4. ^ Eggleton, P. P.; Tokovinin, A. A. (2008). "A catalogue of multiplicity among bright stellar systems". Monthly Notices of the Royal Astronomical Society. 389 (2): 869. arXiv:0806.2878Freely accessible. Bibcode:2008MNRAS.389..869E. doi:10.1111/j.1365-2966.2008.13596.x. 
  5. ^ Ducati, J. R. (2002). "VizieR Online Data Catalog: Catalogue of Stellar Photometry in Johnson's 11-color system". CDS/ADC Collection of Electronic Catalogues. 2237: 0. Bibcode:2002yCat.2237....0D. 
  6. ^ Gontcharov, G. A. (2006). "Pulkovo Compilation of Radial Velocities for 35 495 Hipparcos stars in a common system". Astronomy Letters. 32 (11): 759. Bibcode:2006AstL...32..759G. doi:10.1134/S1063773706110065. 
  7. ^ a b c d e Groenewegen, M. A. T. (2013). "Baade-Wesselink distances to Galactic and Magellanic Cloud Cepheids and the effect of metallicity". Astronomy & Astrophysics. 550: A70. arXiv:1212.5478Freely accessible. Bibcode:2013A&A...550A..70G. doi:10.1051/0004-6361/201220446. 
  8. ^ a b Turner, D. G.; Bryukhanov, I. S.; Balyuk, I. I.; Gain, A. M.; Grabovsky, R. A.; Grigorenko, V. D.; Klochko, I. V.; Kosa‐Kiss, A.; Kosinsky, A. S.; Kushmar, I. J.; Mamedov, V. T.; Narkevich, N. A.; Pogosyants, A. J.; Semenyuta, A. S.; Sergey, I. M.; Schukin, V. V.; Strigelsky, J. B.; Tamello, V. G.; Lane, D. J.; Majaess, D. J. (2007). "The Period Changes of the Cepheid RT Aurigae". Publications of the Astronomical Society of the Pacific. 119 (861): 1247. arXiv:0709.3085Freely accessible. Bibcode:2007PASP..119.1247T. doi:10.1086/523656.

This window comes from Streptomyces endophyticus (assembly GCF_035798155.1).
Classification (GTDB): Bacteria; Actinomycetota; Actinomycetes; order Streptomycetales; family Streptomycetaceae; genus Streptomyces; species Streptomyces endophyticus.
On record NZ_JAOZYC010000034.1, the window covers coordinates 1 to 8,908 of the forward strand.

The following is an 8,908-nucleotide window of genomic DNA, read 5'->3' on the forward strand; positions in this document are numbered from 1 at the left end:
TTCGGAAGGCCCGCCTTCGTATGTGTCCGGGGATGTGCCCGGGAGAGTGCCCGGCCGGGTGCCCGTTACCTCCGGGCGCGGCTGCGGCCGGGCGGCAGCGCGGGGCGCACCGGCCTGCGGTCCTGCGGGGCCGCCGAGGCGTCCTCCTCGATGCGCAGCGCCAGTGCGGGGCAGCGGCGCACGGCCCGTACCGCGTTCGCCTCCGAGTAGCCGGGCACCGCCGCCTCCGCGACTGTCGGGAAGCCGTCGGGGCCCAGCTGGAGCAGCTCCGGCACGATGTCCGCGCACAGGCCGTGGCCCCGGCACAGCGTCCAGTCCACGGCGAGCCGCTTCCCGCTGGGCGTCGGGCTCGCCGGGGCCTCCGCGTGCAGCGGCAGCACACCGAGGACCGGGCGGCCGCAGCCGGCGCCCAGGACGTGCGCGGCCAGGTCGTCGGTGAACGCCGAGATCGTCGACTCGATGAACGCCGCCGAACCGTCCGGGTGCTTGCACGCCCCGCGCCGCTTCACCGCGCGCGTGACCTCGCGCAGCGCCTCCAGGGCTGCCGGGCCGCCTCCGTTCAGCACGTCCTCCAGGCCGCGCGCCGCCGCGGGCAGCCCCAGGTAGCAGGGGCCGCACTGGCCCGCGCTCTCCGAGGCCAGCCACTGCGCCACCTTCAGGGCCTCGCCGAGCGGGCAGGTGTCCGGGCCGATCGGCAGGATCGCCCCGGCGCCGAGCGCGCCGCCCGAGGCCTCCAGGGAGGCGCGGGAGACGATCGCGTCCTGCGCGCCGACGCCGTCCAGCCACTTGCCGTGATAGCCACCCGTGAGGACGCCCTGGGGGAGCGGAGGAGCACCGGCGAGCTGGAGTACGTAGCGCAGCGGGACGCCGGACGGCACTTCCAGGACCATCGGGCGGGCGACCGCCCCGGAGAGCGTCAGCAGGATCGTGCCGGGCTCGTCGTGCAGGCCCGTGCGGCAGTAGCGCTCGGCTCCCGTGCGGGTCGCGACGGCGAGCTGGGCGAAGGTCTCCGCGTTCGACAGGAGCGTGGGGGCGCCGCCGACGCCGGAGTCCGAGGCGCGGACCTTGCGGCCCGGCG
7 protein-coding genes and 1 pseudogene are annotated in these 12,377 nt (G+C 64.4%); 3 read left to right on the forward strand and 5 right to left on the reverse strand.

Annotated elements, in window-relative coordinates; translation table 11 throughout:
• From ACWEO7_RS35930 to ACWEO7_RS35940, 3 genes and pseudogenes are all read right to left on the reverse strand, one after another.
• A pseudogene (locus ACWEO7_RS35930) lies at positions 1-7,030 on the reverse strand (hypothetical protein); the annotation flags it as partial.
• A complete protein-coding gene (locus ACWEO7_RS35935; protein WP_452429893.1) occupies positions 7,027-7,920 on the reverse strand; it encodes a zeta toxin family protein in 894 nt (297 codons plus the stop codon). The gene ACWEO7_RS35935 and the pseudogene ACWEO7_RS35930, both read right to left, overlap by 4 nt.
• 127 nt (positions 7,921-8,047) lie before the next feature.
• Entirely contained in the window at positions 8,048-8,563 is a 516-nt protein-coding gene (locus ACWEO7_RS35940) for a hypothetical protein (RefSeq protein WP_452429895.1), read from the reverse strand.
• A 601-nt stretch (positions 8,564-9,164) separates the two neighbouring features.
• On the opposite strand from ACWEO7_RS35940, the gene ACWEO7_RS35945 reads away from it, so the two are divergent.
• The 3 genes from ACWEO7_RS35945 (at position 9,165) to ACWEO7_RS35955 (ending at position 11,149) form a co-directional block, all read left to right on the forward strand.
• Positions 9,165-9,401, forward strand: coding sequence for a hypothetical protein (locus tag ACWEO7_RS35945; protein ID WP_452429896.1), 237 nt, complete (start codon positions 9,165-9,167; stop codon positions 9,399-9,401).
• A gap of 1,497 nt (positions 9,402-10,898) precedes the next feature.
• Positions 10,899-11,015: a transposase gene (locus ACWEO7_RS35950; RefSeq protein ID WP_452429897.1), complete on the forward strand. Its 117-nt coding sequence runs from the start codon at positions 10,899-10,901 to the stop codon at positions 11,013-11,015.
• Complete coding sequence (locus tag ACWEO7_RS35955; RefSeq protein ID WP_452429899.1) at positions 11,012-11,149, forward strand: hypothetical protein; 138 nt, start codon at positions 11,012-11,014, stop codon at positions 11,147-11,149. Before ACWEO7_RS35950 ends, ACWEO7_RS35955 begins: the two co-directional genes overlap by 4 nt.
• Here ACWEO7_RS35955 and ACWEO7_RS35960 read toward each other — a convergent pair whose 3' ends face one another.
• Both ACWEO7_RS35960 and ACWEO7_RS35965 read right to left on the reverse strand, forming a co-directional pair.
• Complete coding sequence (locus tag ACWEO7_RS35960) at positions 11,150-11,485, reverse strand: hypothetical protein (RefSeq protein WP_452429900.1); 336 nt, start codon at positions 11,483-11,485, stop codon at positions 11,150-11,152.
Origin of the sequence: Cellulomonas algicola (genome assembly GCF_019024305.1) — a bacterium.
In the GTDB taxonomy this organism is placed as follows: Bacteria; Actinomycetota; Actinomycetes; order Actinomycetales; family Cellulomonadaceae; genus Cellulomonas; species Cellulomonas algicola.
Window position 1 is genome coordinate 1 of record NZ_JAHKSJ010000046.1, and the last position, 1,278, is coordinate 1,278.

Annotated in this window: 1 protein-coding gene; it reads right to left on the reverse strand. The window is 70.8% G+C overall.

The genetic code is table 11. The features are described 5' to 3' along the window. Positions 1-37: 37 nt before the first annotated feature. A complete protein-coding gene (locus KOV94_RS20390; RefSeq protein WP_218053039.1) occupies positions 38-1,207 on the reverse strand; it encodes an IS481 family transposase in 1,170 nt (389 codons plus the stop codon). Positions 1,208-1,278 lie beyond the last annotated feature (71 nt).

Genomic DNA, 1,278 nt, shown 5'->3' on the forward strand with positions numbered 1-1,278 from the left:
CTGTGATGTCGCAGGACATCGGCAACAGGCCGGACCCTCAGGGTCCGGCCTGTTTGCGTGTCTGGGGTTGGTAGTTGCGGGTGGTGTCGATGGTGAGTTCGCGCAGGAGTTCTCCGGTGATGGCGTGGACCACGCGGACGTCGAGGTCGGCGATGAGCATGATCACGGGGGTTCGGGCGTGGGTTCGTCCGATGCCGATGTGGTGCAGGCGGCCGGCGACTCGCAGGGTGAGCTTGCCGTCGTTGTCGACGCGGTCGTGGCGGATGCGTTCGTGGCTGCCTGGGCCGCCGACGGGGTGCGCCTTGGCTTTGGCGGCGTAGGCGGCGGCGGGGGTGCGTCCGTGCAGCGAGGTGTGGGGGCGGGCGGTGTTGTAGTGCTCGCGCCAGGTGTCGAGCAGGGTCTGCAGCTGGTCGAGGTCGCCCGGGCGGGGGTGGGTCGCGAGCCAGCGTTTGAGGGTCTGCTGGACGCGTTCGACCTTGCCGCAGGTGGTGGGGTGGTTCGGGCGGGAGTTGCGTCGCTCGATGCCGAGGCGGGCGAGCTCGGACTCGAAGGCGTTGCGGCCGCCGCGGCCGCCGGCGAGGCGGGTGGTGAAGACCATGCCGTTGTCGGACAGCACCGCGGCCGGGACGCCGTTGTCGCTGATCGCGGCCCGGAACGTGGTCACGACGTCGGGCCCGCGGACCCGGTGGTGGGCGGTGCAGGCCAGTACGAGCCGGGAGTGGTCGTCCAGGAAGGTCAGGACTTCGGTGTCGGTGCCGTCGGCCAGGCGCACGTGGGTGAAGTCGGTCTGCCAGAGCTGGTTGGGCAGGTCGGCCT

9. ^ a b Turner, D. G. (2010). "The PL calibration for Milky Way Cepheids and its implications for the distance scale". Astrophysics and Space Science. 326 (2): 219. arXiv:0912.4864Freely accessible. Bibcode:2010Ap&SS.326..219T. doi:10.1007/s10509-009-0258-5. 
  10. ^ Turner, H. H. (1905). "New Variable 47.1905 Aurigae". Astronomische Nachrichten. 168 (2): 29. Bibcode:1905AN....168...29T. doi:10.1002/asna.19051680209. 
  11. ^ Duncan, J. C. (1909). "The Orbits of the Cepheid Variables Y Sagittarii and RT Auriga; with a Discussion of the Possible Causes of this Type of Stellar Variation". Publications of the Astronomical Society of the Pacific. 21: 119. Bibcode:1909PASP...21..119D. doi:10.1086/121905. 
  12. ^ Shapley, H. (1916). "The variations in spectral type of twenty Cepheid variables". Astrophysical Journal. 44: 273. Bibcode:1916ApJ....44..273S. doi:10.1086/142295. 
  13. ^ Evans, Nancy R. (1992). "A magnitude-limited survey of Cepheid companions in the ultraviolet". Astrophysical Journal. 384: 220. Bibcode:1992ApJ...384..220E. doi:10.1086/170865. 
  14. ^ Gallenne, A.; Mérand, A.; Kervella, P.; Monnier, J. D.; Schaefer, G. H.; Baron, F.; Breitfelder, J.; Le Bouquin, J. B.; Roettenbacher, R. M.; Gieren, W.; Pietrzyński, G.; McAlister, H.; Ten Brummelaar, T.; Sturmann, J.; Sturmann, L.; Turner, N.; Ridgway, S.; Kraus, S. (2015). "Robust high-contrast companion detection from interferometric observations. The CANDID algorithm and an application to six binary Cepheids". Astronomy & Astrophysics. 579: A68. arXiv:1505.02715Freely accessible. Bibcode:2015A&A...579A..68G. doi:10.1051/0004-6361/201525917.